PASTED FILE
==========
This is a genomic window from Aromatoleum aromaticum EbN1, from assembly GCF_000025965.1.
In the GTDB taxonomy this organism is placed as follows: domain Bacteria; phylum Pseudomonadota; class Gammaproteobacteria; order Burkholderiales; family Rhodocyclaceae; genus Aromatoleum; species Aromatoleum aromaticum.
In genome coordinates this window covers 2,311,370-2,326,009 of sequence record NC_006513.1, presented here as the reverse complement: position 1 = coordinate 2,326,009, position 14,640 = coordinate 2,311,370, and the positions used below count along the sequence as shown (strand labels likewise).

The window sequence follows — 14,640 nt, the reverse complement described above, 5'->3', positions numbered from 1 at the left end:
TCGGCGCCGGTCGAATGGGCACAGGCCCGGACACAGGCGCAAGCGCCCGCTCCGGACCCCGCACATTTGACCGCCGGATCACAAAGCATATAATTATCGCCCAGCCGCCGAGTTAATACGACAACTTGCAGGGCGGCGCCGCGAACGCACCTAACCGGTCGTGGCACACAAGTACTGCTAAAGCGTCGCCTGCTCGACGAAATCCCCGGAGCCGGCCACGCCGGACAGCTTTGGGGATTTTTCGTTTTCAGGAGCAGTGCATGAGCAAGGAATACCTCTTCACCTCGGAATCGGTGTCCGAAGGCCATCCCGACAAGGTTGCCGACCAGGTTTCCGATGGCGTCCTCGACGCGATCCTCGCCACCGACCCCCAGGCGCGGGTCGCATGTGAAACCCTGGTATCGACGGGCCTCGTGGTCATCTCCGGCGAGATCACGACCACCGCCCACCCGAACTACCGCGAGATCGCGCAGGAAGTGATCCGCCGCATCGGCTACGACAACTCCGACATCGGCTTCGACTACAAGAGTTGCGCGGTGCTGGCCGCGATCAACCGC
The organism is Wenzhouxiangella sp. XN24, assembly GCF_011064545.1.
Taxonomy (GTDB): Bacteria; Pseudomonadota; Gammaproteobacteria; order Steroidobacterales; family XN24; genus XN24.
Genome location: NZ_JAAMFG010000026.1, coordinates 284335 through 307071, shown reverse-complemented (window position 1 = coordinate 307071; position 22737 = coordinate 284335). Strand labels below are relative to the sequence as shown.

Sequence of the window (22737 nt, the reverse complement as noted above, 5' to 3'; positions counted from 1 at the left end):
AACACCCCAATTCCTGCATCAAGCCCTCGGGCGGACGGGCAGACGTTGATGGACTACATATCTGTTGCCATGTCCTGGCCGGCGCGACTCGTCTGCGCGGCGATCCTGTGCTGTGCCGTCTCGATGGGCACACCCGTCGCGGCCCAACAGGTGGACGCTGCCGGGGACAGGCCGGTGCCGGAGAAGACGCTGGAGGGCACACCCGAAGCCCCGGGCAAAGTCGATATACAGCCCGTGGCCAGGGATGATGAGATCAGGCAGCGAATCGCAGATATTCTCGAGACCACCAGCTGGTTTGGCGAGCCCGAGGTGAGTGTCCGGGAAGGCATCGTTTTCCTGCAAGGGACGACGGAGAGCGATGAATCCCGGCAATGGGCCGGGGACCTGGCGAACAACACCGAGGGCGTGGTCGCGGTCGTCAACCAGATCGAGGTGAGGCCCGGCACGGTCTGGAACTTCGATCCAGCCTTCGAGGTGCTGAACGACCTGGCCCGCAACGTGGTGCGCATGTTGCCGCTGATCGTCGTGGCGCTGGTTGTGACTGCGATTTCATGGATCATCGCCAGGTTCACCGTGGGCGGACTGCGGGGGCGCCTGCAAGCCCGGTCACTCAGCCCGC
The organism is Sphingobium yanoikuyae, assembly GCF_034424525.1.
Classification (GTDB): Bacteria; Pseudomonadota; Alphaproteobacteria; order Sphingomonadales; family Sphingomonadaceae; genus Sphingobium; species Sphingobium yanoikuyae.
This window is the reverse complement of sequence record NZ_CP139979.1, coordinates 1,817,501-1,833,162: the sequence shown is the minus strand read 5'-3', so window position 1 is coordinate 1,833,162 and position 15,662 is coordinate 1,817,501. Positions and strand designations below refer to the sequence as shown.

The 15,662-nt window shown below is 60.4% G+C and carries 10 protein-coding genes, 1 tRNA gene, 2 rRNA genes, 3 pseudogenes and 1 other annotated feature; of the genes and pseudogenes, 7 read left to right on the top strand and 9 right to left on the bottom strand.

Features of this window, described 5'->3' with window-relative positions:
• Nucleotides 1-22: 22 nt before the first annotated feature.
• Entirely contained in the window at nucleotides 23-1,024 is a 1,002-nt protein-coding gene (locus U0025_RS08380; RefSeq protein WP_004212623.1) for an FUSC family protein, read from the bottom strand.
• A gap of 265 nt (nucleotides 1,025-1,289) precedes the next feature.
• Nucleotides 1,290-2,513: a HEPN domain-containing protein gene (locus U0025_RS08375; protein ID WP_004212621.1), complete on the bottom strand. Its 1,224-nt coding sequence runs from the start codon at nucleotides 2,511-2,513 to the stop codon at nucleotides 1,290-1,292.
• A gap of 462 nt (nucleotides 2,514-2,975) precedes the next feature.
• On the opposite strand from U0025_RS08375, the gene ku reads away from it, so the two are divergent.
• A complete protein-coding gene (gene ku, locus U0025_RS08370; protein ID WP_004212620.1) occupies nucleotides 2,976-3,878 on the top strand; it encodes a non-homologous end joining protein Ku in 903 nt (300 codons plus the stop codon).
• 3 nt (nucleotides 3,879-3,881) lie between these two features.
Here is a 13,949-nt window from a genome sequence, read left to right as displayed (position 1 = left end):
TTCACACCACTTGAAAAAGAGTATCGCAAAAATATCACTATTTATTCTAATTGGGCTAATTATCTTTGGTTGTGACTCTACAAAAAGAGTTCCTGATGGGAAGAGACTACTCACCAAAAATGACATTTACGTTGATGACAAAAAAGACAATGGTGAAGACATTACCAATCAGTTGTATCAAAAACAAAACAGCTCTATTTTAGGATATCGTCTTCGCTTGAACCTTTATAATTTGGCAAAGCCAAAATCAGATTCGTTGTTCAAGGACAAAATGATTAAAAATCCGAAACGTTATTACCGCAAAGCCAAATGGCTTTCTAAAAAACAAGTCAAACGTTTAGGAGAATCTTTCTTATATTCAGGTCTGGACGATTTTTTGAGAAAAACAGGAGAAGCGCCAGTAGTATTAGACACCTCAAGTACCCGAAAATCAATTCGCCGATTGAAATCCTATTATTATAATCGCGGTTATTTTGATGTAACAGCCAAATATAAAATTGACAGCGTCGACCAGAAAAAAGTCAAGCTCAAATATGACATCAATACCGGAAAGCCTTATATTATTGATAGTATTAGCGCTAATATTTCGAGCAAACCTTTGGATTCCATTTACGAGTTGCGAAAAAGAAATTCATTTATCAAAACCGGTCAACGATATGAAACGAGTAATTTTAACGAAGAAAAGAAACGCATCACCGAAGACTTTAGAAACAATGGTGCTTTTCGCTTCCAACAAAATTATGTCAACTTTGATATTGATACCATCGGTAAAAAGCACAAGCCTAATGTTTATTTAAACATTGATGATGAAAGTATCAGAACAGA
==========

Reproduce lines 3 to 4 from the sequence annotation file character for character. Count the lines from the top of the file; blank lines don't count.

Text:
In genome coordinates this window covers 2,311,370-2,326,009 of sequence record NC_006513.1, presented here as the reverse complement: position 1 = coordinate 2,326,009, position 14,640 = coordinate 2,311,370, and the positions used below count along the sequence as shown (strand labels likewise).

The window sequence follows — 14,640 nt, the reverse complement described above, 5'->3', positions numbered from 1 at the left end: